Norris said, “We know we need a step in efficiency, we need more downforce. We also need to go in the straights quicker. So, there’s obviously a path we need to try and find, and I believe we’re slowly finding our way there, but we need a lot more. It’s not just small things. We need some bigger things just it still takes a long time to achieve.”
He says however compared to last year the team has a “clearer plan” to resolve the weaknesses of the car. Adding “I think this year we have a clearer plan on how to tackle those changes than what we did last year. I think it’s a mixture of two things. One is the general balance and two is overall downforce.”
Bahrain has turned into de jav ue for McLaren, the last week has been a repeat of 2022 a poor test and poor opening race. They had finished testing with the least mileage of any team, their second home race saw the team having to pit Lando Norris every few laps to be refilled with compressed air at regular intervals. His teammate Oscar Piastri retired with an electronics problem early on his debut.
Norris finished the race seventeenth classified as he completed 90% of the race before retiring with two laps to go.
I think no progress has been made by the team over the winter, they look to have gone backwards I think the biggest issue has been the reliability of the car and then once that is resolved they can start going after performance. McLaren are probably unable to join the midfield fight for fourth if this goes on beyond the start of the European season in May.
Alpine going into this weekend said it had “a level of confidence” ahead of the opening race of the season in Bahrain, where it will introduce its first upgrade package. At last weekend’s test while they didn’t stand out in terms of lap times, the feeling was the team had team was satisfied with the outcome of the testing as it knows how much performance it has in hand.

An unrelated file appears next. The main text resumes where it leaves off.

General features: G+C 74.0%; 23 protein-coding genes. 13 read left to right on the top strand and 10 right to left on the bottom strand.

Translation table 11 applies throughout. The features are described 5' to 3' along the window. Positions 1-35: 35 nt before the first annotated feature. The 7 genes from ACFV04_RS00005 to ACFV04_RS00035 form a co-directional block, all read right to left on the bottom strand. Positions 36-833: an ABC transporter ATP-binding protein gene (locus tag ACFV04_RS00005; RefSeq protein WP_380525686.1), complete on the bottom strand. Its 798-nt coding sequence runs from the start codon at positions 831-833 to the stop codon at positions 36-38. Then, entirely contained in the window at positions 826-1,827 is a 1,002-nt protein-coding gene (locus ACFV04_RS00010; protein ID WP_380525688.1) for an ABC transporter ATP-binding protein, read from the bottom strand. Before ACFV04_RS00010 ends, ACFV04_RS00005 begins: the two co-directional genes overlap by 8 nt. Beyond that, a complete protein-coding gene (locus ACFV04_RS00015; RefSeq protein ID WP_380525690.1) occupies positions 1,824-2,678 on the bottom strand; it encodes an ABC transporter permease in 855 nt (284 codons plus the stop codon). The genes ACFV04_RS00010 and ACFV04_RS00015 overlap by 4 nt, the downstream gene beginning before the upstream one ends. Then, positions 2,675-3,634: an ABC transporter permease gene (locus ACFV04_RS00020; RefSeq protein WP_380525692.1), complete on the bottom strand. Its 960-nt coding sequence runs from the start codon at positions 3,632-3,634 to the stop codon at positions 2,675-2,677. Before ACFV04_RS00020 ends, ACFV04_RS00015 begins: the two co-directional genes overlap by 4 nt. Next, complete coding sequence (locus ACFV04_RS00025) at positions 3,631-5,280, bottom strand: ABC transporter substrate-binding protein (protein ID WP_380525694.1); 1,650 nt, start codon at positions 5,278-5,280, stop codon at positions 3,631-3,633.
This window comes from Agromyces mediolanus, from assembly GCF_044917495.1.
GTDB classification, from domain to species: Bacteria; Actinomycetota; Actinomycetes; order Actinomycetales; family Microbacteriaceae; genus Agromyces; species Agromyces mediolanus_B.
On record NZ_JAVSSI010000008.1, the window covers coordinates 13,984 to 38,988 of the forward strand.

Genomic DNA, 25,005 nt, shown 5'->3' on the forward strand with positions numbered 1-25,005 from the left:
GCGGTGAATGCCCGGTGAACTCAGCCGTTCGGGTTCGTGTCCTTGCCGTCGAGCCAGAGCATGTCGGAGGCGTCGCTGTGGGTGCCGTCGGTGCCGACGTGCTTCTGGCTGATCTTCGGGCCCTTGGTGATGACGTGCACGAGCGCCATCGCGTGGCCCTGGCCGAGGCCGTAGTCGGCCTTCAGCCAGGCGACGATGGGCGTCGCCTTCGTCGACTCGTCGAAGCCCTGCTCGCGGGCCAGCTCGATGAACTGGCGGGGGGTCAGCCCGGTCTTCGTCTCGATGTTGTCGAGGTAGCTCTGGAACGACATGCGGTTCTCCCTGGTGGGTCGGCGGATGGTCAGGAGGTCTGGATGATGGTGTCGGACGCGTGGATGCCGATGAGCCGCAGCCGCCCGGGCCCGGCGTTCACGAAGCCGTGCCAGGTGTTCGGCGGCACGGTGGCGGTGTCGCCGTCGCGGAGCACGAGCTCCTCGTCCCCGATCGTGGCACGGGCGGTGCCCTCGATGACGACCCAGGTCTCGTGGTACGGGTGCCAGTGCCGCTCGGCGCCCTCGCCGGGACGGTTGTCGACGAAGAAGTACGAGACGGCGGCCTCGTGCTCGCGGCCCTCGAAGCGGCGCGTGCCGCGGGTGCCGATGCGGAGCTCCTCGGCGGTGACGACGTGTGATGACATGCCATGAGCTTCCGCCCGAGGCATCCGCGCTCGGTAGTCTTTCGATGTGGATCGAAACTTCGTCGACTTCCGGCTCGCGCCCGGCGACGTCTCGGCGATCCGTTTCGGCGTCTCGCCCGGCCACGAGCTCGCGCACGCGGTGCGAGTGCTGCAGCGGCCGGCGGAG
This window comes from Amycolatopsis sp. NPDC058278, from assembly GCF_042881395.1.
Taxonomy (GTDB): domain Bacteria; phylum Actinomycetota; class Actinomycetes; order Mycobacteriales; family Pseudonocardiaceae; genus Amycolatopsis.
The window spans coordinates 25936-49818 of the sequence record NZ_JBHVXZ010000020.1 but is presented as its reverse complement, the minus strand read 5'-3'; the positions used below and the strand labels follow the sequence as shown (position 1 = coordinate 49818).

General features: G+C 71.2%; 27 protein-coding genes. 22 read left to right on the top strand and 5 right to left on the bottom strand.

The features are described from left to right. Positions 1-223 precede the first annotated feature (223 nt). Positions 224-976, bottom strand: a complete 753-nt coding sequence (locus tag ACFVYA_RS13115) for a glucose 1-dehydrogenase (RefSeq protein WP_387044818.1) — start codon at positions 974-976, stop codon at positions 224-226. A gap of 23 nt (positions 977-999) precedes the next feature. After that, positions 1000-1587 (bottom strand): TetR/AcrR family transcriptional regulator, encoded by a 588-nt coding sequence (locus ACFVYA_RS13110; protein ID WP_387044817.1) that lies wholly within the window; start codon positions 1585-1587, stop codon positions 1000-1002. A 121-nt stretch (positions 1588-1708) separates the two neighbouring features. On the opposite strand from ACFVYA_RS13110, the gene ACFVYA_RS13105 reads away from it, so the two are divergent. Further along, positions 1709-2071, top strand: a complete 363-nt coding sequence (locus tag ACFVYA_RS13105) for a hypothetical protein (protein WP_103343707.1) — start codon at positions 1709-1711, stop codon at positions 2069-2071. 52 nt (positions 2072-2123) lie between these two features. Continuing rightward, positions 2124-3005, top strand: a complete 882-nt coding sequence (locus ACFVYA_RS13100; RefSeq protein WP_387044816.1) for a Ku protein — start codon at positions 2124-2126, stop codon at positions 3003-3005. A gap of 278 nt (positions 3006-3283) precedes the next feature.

Technical director Matt Harman told Motorsport.com, “We have a level of confidence. Of course, we do, because we’re clearly not running the car at its full potential. I don’t like to labour on that too much, because I have no idea where the others are running, to be quite honest.”
We know that Alpine can produce solid midfield cars and they brought updates for this weekend, to build on that good feedback from Esteban Ocon and Pierre Gasly during testing. Last year Alpine was notable for regularly bringing new parts to the car, while others did fewer but larger packages, with Harman hopeful the team can do the same this year.
Eight months after gambling on a move to Aston Martin, Fernando Alonso said he could not believe he has a car to fight for a podium. Since last weeks test many have predicted the top three could be the top four this season. The Spaniard had downplayed those suggestions and on Saturday evening Red Bull emerged comfortably ahead of the pack.
Alonso qualified fifth, behind the two Ferraris but ahead of the two Mercedes drivers. When asked if he can fight for a podium Sunday, Alonso laughed and said: “Let’s see! I’m laughing because going for a podium in race one… It feels too good to be true. It feels so strange for me to say we are P5 and maybe we are aiming for more.”
“We thought to be honest that the first three teams were untouchable this year with the advantage they had last year. Maybe try to lead the midfield or mix in the midfield… now we are saying we start P5 and maybe we fight with the Ferraris for the podium. This is just incredible.”
The decision to leave Alpine for Aston Martin last August had been questioned at the time as the team were on the edge of the midfield teams. But Alonso has not had a genuinely competitive car for a long time. His last pole position came at the 2012 Hungarian Grand Prix, his last win at the 2013 Spanish Grand Prix. Perhaps vindicating his decision to join the team.